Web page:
By Jemima Kiss
Reaction to the massive fires at the Buncefield oil depot demonstrated how citizen reporting is becoming an instinctive public response to major news events. The BBC received 6,500 emails containing mobile phone photos and video clips - 5,500 more than the number received after the terrorist bombings in London on 7 July 2005.
The site's video News Player recorded 525,000 requests in just one day, and readers' content generated 250,000 requests. One piece of footage broadcast on Sunday's 10 O'Clock News, when the inferno happened in December, was shot by two amateur documentary makers who filmed the 200 foot-high flames from a field close by. Andy Dicker and Andy Ash ran away from the fire when they noticed an unexploded tank next to the blaze.
When reporter Duncan Kennedy asked them why they had taken such a risk to get the footage, they said they knew it was dangerous but their filming instincts took over. The freelance community, particularly photographers, are increasingly concerned that news organisations will exploit the availability of free, user-generated content and use less material from professionals.
Some freelancers within the National Union of Journalists (NUJ) have suggested that news organisations should pay the public for the content they submit. But Paul Brannan, deputy editor of BBC News interactive, said this is not a practical solution. "By and large we don't pay for material. I'm not sure that would be a good use of licence fee payers' money," he told journalism.co.uk.
He compared eyewitness accounts with vox-pops on TV reports or listeners' comments on radio which are not paid for.
"Introducing money would change the equation. Someone would be prepared to take bigger risks if they thought they could get a couple of thousand pounds for some footage."
Professionals are bound by a code of practice and can be held to account, he said. "We don't want people to put themselves in danger to get footage. What we're talking about is people that have witnessed a bit of history and want to share it."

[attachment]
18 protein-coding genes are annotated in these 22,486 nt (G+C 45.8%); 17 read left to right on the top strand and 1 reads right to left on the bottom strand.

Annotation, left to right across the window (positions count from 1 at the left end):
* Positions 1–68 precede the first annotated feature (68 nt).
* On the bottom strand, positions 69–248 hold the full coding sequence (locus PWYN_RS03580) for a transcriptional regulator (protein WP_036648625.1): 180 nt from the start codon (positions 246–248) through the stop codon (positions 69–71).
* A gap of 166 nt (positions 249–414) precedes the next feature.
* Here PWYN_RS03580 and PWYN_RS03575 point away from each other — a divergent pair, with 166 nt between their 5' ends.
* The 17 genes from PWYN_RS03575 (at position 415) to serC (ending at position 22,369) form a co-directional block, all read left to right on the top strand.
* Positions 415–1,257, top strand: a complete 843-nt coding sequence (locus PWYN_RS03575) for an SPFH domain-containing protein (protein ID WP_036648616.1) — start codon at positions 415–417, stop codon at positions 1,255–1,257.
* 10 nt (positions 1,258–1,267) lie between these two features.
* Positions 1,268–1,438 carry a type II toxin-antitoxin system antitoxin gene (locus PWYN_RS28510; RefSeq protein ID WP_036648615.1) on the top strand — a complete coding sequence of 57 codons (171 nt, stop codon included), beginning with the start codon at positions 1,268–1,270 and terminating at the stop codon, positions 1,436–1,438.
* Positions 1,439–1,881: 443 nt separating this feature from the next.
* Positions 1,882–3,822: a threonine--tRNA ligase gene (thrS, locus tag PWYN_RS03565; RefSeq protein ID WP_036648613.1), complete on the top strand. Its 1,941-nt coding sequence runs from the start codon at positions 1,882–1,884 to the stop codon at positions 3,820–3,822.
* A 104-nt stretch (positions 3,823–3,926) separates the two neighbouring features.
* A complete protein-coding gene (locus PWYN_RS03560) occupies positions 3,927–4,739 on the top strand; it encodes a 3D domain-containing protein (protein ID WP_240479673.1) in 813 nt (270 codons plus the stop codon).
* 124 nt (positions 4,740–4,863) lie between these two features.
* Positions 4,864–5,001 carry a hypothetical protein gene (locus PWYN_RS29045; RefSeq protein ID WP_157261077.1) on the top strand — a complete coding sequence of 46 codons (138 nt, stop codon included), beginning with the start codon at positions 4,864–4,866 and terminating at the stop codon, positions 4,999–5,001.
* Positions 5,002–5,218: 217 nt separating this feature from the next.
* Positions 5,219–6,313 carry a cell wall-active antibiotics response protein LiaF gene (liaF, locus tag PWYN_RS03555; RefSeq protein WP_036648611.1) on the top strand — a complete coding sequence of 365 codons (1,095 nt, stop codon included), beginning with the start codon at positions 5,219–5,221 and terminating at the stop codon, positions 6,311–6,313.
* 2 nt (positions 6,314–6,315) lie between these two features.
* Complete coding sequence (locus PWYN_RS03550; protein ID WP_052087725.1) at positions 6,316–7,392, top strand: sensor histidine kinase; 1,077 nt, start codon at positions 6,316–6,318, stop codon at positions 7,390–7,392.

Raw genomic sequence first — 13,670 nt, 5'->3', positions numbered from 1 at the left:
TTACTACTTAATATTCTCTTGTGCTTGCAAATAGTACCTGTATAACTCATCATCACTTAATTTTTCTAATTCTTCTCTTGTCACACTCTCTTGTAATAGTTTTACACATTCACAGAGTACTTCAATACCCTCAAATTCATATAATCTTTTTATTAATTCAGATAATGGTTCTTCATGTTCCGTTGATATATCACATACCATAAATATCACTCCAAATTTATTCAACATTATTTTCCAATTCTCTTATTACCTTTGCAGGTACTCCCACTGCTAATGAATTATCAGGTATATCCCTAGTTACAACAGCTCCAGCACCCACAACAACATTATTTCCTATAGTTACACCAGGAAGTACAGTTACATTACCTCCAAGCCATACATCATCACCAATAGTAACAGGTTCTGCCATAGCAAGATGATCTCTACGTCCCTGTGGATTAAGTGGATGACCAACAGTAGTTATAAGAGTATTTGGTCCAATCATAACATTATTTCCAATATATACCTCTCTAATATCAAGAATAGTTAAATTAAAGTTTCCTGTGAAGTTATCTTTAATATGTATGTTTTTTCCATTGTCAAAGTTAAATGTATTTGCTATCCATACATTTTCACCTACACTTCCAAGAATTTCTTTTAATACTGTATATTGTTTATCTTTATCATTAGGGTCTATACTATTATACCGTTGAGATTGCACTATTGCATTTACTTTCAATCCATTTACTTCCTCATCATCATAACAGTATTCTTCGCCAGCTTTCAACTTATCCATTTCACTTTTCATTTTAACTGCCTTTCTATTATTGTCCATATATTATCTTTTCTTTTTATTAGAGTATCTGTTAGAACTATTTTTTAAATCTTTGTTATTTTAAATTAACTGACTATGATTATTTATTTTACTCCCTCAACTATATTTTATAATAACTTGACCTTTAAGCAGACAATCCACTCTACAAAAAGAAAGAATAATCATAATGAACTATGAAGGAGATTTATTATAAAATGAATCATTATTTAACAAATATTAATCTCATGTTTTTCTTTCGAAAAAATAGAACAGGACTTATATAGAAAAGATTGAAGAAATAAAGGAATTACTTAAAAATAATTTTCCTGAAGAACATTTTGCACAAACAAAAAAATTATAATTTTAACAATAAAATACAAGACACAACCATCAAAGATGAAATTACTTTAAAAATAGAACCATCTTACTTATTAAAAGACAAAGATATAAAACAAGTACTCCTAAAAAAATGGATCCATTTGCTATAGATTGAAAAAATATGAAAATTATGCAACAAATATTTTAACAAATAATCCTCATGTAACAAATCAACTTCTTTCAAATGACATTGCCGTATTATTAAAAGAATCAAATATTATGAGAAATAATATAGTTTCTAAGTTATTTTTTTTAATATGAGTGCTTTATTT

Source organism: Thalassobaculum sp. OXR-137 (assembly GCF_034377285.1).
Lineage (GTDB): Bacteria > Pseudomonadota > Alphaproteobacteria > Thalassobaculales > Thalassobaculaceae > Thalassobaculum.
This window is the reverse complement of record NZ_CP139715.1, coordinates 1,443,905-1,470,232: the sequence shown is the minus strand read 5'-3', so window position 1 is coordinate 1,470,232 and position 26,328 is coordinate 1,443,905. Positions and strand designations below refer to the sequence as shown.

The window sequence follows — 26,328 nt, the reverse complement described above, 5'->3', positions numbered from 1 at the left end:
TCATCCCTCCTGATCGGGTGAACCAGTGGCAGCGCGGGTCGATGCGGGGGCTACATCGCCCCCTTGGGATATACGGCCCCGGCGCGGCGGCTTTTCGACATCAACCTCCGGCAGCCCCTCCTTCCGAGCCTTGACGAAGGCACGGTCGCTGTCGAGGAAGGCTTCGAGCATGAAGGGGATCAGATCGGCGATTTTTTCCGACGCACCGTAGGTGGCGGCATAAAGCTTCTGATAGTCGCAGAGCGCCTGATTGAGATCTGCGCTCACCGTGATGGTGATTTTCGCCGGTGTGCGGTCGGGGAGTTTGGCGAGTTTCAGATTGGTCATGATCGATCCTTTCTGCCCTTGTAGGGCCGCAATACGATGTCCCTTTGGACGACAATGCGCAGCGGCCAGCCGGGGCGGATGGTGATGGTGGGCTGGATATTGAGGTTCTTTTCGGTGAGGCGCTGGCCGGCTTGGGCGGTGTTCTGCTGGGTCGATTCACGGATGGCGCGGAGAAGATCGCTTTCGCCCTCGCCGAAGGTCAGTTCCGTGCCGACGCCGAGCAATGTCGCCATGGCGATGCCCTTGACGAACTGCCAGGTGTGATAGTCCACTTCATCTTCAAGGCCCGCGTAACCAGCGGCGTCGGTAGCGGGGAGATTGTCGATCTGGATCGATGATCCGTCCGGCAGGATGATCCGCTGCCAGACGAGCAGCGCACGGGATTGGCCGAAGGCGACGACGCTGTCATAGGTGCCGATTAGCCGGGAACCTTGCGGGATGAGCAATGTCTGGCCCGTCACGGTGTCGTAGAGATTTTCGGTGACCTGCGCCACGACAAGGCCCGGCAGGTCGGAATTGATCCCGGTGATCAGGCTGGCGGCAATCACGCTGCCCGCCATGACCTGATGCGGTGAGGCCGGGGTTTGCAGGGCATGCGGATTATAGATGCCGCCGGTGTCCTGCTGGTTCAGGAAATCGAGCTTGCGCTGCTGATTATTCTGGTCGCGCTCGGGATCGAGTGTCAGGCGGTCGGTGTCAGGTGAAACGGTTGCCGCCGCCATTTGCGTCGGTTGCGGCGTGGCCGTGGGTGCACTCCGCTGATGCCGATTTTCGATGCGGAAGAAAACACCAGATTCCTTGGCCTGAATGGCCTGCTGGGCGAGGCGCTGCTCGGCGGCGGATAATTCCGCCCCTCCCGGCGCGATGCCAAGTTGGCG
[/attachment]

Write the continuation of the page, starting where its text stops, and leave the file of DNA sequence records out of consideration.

The BBC's terms and conditions for reader contributions include the requirement that material does not infringe any law, but do not specifically ask users to behave ethically or in consideration of their own safety when filming or photographing. Freelance journalist Adam Christie has been working on the union's new code of practice for citizen journalists which will be promoted to news organisations this year. He said that whether payment is involved or not, it is unethical for news organisations to encourage submissions from the public without properly explaining the risks involved.
Professionals have the training and experience to help them assess how much physical risk they should take to get a story, and are usually covered for legal liability.
"Soliciting material from witness contributors implicitly encourages the naïve to take risks either in the hope of glory or remuneration," he said. "Any news organisation taking material should make the safety and liability risks very clear to its users.
Broadcasters and publishers who solicit amateur material should be aware that they could be encouraging such individuals to risk their lives and limbs, homes and livelihoods."
Jemima Kiss is news editor of www.Journalism.Co.Uk